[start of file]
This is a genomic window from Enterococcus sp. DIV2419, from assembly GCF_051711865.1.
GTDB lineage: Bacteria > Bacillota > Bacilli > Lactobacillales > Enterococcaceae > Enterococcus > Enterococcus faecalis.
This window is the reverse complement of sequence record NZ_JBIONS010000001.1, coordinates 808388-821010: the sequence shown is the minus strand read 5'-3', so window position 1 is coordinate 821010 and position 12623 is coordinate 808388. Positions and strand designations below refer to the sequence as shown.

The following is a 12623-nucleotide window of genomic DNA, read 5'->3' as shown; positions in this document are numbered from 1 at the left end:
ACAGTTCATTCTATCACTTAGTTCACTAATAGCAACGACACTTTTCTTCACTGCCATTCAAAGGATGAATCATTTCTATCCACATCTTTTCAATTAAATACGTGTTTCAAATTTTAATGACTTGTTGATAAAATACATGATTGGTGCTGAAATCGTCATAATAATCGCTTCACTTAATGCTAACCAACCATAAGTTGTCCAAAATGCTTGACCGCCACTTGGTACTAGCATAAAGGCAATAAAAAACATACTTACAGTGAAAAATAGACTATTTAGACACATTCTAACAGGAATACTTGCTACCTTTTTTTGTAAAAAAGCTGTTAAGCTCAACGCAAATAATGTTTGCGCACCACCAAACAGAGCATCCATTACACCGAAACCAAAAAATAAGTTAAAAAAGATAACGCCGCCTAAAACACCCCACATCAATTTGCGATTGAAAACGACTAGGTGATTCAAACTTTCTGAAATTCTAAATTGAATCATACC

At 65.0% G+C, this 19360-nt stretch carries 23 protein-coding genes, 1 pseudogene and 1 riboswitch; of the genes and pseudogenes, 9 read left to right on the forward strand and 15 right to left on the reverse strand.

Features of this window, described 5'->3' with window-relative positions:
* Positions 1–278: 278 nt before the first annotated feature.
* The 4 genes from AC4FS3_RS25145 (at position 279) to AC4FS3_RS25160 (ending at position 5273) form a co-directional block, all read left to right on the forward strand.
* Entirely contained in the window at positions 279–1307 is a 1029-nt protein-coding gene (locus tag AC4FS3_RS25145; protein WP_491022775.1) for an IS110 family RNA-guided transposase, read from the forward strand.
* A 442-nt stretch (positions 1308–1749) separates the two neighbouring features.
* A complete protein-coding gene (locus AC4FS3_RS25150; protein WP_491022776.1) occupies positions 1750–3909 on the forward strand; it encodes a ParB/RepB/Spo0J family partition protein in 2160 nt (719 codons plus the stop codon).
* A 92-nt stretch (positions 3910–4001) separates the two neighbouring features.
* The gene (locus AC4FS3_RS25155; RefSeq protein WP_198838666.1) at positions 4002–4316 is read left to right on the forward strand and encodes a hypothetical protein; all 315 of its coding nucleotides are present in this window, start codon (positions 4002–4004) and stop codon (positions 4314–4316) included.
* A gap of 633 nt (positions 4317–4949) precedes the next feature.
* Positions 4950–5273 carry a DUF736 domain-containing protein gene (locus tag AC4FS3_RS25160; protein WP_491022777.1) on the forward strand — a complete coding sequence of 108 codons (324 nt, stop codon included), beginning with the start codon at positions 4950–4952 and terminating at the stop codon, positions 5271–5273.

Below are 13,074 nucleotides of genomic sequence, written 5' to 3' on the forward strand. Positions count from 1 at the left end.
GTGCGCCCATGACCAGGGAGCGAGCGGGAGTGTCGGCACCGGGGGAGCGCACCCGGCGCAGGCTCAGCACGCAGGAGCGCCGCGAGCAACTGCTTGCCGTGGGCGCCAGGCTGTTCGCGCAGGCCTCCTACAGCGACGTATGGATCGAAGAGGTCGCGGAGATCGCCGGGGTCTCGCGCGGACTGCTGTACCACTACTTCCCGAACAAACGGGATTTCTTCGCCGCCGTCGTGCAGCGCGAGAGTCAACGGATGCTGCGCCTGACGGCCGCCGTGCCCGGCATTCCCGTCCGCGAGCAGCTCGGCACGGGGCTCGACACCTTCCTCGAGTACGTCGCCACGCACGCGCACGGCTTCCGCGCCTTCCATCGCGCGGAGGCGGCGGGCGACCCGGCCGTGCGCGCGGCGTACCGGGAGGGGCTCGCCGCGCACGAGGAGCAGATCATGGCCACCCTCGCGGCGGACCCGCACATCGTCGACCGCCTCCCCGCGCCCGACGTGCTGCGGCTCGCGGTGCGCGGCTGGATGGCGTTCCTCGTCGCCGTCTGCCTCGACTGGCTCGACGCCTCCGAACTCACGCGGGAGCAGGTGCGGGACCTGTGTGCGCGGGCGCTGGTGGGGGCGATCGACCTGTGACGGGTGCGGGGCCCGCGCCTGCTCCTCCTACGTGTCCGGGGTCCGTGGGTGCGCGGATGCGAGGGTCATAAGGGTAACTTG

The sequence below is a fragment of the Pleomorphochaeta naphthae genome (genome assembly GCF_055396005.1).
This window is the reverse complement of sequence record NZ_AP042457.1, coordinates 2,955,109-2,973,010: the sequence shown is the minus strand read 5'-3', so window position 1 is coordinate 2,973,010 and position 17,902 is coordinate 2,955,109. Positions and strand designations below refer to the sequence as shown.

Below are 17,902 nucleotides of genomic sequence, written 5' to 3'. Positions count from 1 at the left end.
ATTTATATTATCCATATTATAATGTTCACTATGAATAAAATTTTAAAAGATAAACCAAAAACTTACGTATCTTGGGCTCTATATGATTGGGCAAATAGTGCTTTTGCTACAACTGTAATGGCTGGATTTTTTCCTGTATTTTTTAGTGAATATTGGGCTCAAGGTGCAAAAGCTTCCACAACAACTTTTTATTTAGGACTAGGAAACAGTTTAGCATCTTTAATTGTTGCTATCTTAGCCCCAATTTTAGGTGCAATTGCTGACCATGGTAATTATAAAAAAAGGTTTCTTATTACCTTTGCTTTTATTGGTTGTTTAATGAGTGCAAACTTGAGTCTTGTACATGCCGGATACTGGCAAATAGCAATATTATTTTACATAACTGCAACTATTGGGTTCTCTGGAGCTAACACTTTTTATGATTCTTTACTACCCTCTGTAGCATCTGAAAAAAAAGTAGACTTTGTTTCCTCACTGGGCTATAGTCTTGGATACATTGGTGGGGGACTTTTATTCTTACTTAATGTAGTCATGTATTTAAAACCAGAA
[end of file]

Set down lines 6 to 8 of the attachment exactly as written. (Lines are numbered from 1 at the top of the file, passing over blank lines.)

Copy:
At 65.0% G+C, this 19360-nt stretch carries 23 protein-coding genes, 1 pseudogene and 1 riboswitch; of the genes and pseudogenes, 9 read left to right on the forward strand and 15 right to left on the reverse strand.

Features of this window, described 5'->3' with window-relative positions:
* Positions 1–278: 278 nt before the first annotated feature.